NW Store Posts Surveillance Video Online After Group Robbery
Wednesday, May 20, 2009
The attack lasted one minute and 26 seconds and cost the Universal Gear store about $5,000.
After a swarm of thieves struck last week for the umpteenth time at his D.C. clothing store, David Franco had had enough. He decided to post the surveillance video on YouTube.
The physicality of it doesn't come through in a police report labeled "shoplifting": the boldness of nine young men walking into an upscale store in a Northwest Washington shopping district and taking it over, snatching what they wanted and muscling their way past store workers trying to tackle them.
"It was just so frustrating, knowing this is just going to continue to get lost in the District's long list of police investigations," said Franco, who owns the store and two others in New York and Chicago, neither of which has had this type of attack.
"We decided we have got to get out there and promote what is happening in our neighborhood. Fourteenth Street has undergone a fantastic renaissance, but you can't take several steps back for each step forward."
The response to the video has been overwhelming: thousands of views online, loads of sympathy calls and a flood of tips that the same horde has been hitting stores across the city.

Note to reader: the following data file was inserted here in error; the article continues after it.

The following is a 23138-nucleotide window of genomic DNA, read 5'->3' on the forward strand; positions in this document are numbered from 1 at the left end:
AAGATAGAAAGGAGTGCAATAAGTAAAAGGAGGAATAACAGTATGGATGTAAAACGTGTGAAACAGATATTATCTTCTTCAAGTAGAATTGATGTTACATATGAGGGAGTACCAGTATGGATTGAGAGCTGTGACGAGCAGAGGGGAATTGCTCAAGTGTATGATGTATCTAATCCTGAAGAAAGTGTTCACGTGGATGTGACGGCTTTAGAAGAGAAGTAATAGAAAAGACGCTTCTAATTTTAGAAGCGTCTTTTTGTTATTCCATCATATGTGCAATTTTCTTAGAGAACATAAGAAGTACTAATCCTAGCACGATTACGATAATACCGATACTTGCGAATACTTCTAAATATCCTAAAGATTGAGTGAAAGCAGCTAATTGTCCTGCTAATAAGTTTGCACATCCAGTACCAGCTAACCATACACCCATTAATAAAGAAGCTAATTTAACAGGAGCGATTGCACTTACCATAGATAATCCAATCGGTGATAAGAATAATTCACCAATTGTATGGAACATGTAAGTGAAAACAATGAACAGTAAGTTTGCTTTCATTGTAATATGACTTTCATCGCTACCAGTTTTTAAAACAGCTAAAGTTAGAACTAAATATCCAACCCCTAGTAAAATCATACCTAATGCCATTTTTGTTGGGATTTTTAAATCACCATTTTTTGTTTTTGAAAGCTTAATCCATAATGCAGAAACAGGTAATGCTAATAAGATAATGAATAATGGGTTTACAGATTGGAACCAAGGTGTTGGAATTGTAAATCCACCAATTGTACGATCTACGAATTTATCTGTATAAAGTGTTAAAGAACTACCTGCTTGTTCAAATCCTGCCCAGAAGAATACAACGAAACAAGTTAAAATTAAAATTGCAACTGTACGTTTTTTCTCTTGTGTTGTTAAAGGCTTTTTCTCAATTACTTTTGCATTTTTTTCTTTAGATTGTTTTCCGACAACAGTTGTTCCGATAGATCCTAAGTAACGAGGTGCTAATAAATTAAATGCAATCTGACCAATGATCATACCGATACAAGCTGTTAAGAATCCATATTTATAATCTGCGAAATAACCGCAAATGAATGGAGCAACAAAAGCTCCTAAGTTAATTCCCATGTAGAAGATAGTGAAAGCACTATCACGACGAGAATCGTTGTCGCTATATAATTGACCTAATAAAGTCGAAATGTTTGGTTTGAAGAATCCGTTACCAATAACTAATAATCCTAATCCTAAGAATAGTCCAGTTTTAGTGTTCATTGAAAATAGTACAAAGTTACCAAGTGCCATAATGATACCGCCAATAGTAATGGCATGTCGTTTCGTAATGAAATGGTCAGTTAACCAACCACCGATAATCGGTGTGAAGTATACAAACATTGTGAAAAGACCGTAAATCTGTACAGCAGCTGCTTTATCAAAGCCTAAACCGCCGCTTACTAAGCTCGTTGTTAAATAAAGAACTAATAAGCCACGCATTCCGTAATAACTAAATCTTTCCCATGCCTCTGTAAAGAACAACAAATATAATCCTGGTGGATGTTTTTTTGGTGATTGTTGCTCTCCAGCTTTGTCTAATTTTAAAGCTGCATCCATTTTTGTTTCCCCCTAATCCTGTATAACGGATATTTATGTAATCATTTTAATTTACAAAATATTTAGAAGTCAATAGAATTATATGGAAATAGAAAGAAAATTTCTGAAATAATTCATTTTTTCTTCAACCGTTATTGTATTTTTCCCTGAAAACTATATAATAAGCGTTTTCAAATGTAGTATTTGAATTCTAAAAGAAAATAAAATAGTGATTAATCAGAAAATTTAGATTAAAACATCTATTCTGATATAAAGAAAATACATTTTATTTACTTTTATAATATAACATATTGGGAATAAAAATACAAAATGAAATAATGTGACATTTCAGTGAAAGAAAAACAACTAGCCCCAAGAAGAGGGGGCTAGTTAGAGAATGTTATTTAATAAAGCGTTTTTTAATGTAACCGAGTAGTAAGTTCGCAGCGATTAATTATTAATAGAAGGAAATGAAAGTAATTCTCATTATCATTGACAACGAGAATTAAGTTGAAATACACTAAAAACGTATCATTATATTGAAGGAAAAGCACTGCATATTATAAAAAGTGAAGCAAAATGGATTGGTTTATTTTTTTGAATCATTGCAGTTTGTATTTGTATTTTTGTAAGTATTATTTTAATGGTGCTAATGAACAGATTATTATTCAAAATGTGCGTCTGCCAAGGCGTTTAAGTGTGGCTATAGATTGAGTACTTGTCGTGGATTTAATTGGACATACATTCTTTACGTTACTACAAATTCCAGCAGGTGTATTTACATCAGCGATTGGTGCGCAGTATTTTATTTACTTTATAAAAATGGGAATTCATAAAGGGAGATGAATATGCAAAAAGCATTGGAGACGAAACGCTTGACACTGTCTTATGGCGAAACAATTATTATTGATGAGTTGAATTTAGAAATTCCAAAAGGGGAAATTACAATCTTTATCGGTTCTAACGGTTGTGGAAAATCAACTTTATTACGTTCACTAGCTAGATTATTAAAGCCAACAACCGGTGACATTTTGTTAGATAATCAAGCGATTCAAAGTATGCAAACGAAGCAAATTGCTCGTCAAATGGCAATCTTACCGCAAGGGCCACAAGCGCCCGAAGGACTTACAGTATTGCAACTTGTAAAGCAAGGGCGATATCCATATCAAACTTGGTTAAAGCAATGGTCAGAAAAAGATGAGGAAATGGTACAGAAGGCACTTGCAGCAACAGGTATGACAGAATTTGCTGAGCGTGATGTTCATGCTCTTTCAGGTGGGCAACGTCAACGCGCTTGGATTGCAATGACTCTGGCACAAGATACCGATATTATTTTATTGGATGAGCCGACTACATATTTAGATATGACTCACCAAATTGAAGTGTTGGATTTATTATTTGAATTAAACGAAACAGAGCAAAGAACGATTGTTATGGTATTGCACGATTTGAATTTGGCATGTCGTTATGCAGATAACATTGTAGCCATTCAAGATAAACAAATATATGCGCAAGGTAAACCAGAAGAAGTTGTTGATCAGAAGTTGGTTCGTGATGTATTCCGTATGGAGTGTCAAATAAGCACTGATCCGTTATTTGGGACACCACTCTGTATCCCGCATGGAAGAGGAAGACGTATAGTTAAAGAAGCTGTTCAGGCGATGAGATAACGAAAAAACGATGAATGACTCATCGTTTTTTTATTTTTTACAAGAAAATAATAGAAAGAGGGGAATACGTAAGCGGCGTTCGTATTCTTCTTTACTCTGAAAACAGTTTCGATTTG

The criminals obviously have a sense of style. The men's boutiques they hit carry backyard barbecue-worthy shorts costing up to $118 and ab-clinging tank tops for $42. Jeans cost as much as $270.
The store opened in 1993 on 17th Street, where it was an anchor of the neighborhood until Franco moved in 2007 to the bigger and brighter location at 1529 14th St. In his old store, he had the occasional smash-and-grab.
"But never anything like this," he said.
Once the video was posted, Franco got calls from managers of at least two other stores, one in Dupont Circle and one in Georgetown, telling him they, too, had been hit by group robbers.
"It happens all the time here, maybe once a week," said Jordan Marlor, who works at the G Star clothing store in Dupont Circle, another favorite target. "Generally, you get six to 10 people rushing into the store all at once. They distract the sales associates, they start grabbing stuff, and then there's just some trigger, some signal and they all run."
"It's frightening and it's a slap in the face," said Marlor, who said the thieves usually get away with $4,000 to $6,000 worth of goods. "You just see red."